Cor­po­rate wel­fare and the gullible gov­ern­ments who pay it


Last week, Prime Min­is­ter Justin Trudeau and On­tario Premier Kath­leen Wynne vis­ited a Toy­ota plant to an­nounce they were con­tribut­ing $220 mil­lion to­wards a $1.4 bil­lion in­vest­ment by the com­pany to cre­ate some 450 jobs (which works out to an eye­pop­ping $488,888 sub­sidy per job.)

The jus­ti­fi­ca­tion for such gifts is fa­mil­iar: tax­pay­ers ‘need’ to pro­vide th­ese kinds of ‘in­cen­tives’ for Toy­ota, lest it take its plant and jobs else­where. We’re sup­posed to be­lieve that Toy­ota—which five days later an­nounced a record global profit of $29 bil­lion—was pre­pared to aban­don a Cana­dian plant in which it had al­ready in­vested bil­lions of its own money, and was ready­ing to put in a bil­lion more, un­less our pli­able politi­cians ponied up the pork.

If this sounds un­likely, it’s be­cause it is. What’s far more likely is that Toy­ota—like so many other cor­po­rate gi­ants in po­lit­i­cally sen­si­tive in­dus­tries—has learned over the years that our gov­ern­ments are gullible suck­ers. And who can blame it? After all, if it doesn’t take the hand­out a com­peti­tor just might. The re­sult is that com­pa­nies that aren’t even on the hunt for hand­outs will say yes to them.

Hold on, crit­ics will protest. It’s not as if they’re just get­ting money no-strings at­tached. There are job cre­ation tar­gets and loan re­pay­ment terms! So we can en­sure we’re get­ting a re­turn on our ‘in­vest­ment,’ right?

Wrong. Most of the time no­body even both­ers to check if job cre­ation tar­gets are met. And even if they are checked, and tar­gets were missed, there’s un­likely to be any pun­ish­ment. As for loan re­pay­ment terms, they are al­most never made pub­lic, on the grounds that that in­for­ma­tion would be com­mer­cially sen­si­tive for the re­cip­i­ent. This means tax­pay­ers don’t even get to know if they ever get paid back.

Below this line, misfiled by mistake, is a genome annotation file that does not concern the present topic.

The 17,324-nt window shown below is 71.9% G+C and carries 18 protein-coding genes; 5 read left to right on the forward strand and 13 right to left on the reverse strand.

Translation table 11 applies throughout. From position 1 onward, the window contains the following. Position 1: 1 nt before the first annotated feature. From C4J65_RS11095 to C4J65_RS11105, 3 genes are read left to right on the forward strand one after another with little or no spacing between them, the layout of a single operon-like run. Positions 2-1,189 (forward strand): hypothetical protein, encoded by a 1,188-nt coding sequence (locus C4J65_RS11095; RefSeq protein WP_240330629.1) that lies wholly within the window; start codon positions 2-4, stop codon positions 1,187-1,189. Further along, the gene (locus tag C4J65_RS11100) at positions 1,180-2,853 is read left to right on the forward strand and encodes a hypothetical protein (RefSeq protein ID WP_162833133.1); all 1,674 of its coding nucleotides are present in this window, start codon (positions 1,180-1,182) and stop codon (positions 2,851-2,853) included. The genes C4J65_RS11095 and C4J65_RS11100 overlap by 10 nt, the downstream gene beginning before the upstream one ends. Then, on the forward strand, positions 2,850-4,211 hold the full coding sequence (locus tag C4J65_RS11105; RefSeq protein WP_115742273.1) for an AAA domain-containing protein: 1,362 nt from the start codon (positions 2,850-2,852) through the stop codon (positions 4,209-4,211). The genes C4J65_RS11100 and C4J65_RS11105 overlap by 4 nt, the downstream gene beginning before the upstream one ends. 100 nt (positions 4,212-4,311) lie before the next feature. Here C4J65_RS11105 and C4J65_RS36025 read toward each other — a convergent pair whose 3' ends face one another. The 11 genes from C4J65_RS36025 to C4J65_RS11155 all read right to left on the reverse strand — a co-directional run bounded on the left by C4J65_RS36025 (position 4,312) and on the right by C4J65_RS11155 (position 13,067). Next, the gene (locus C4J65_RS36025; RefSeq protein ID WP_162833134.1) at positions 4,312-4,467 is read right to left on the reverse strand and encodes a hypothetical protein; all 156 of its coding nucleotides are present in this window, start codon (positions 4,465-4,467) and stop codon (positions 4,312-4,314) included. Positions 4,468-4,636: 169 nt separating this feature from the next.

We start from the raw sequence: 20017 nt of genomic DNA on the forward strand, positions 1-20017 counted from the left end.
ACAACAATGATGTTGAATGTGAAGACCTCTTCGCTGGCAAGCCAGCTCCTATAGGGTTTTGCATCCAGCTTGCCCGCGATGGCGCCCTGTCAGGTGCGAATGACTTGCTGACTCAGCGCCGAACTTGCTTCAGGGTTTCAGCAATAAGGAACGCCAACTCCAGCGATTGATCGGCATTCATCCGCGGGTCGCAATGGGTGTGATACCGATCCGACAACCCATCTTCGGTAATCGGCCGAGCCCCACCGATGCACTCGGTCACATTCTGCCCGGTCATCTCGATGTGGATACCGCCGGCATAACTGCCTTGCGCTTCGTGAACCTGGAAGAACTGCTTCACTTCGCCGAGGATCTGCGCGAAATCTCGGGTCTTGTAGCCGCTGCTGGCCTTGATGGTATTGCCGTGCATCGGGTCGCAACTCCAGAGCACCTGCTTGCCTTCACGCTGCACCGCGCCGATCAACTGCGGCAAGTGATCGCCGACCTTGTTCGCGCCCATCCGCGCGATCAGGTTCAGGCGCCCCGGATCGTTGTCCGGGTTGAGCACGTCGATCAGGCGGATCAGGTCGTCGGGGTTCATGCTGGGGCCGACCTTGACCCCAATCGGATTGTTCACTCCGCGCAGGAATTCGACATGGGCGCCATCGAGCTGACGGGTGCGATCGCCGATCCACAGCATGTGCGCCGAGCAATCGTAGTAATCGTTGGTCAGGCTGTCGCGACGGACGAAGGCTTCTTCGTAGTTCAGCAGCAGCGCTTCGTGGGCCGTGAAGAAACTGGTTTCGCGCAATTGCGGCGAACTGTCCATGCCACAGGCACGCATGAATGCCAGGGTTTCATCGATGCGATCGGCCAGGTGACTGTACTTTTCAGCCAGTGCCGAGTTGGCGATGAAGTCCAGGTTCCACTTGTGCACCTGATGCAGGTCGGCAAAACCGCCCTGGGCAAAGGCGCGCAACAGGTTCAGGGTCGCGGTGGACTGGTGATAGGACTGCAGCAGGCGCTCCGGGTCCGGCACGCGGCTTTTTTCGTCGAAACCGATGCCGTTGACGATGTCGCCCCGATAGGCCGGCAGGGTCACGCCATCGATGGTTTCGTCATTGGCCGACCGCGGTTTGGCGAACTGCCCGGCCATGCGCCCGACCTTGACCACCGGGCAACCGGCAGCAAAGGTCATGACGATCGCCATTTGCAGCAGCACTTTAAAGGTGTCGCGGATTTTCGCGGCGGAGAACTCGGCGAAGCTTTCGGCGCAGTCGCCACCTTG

At this point, most peo­ple will con­cede that, in the­ory, such sub­si­dies are waste­ful, but many ar­gue that here in the real world we need to ‘play the game’ or risk los­ing jobs to other ju­ris­dic­tions that con­tinue to of­fer up sub­si­dies. It’s true: there’s no guar­an­tee that ev­ery busi­ness that’s cur­rently on the gov­ern­ment dole would stick around in the event hand­outs stop. But the al­ter­na­tive is to be per­pet­u­ally held hostage by busi­nesses hint­ing they may leave un­less they lit­er­ally get free money from tax­pay­ers.

(Some ar­gue that busi­nesses ask­ing for lower taxes is anal­o­gous to de­mand­ing hand­outs. But the dis­tinc­tion is ob­vi­ous: low­er­ing taxes leaves all busi­nesses with more of the money they’ve ac­tu­ally earned. Ask­ing to keep more of what’s al­ready yours is rather different than ask­ing for free things from oth­ers.)

Stop­ping the cul­ture of cor­po­rate wel­fare in Canada won’t be easy on ei­ther the sup­ply or de­mand side; it’s been a part of the po­lit­i­cal land­scape for so long it’s con­sid­ered nor­mal.

Aside from the ob­vi­ous step—stop trans­fer­ring money from tax­pay­ers to pri­vate, for-profit busi­nesses—what else can gov­ern­ments do to help cre­ate a strong econ­omy?

First, lower taxes. Busi­nesses take hand­outs be­cause they want more money—so we should in­stead make it eas­ier for them to earn it. Sim­ply tak­ing all the bil­lions poured into cor­po­rate wel­fare to­day and cut­ting busi­ness taxes across the board by an equal amount wouldn’t cost gov­ern­ments a dime. It would also en­sure that it’s the mar­ket­place, not po­lit­i­cal favouritis­m, that de­cides which busi­nesses suc­ceed.

Sec­ond, keep costs down. Car­bon taxes, high elec­tric­ity prices, min­i­mum wage hikes and pay­roll tax hikes are just a few ex­am­ples of costs that make it harder for busi­nesses to turn a profit. Keep those costs down and it will ease the bur­den on busi­nesses.

Fi­nally, smarter reg­u­la­tion. It’s not just high-pro­file projects like Trans Moun­tain that get bogged down in reg­u­la­tory hell. Un­rea­son­able oc­cu­pa­tional li­cens­ing re­stric­tions, ar­chaic zon­ing rules and oner­ous le­gal com­pli­ance rules can add up to a hos­tile en­vi­ron­ment in which to start and run a busi­ness.

If gov­ern­ments fol­low the pre­scrip­tion above, sub­sidy-de­pen­dent in­dus­tries will die off. But the trade-off will be a wel­com­ing busi­ness cul­ture that at­tracts com­pet­i­tive, sus­tain­able busi­nesses that are in­ter­ested in mak­ing money the old-fash­ioned way: by ac­tu­ally earn­ing it.

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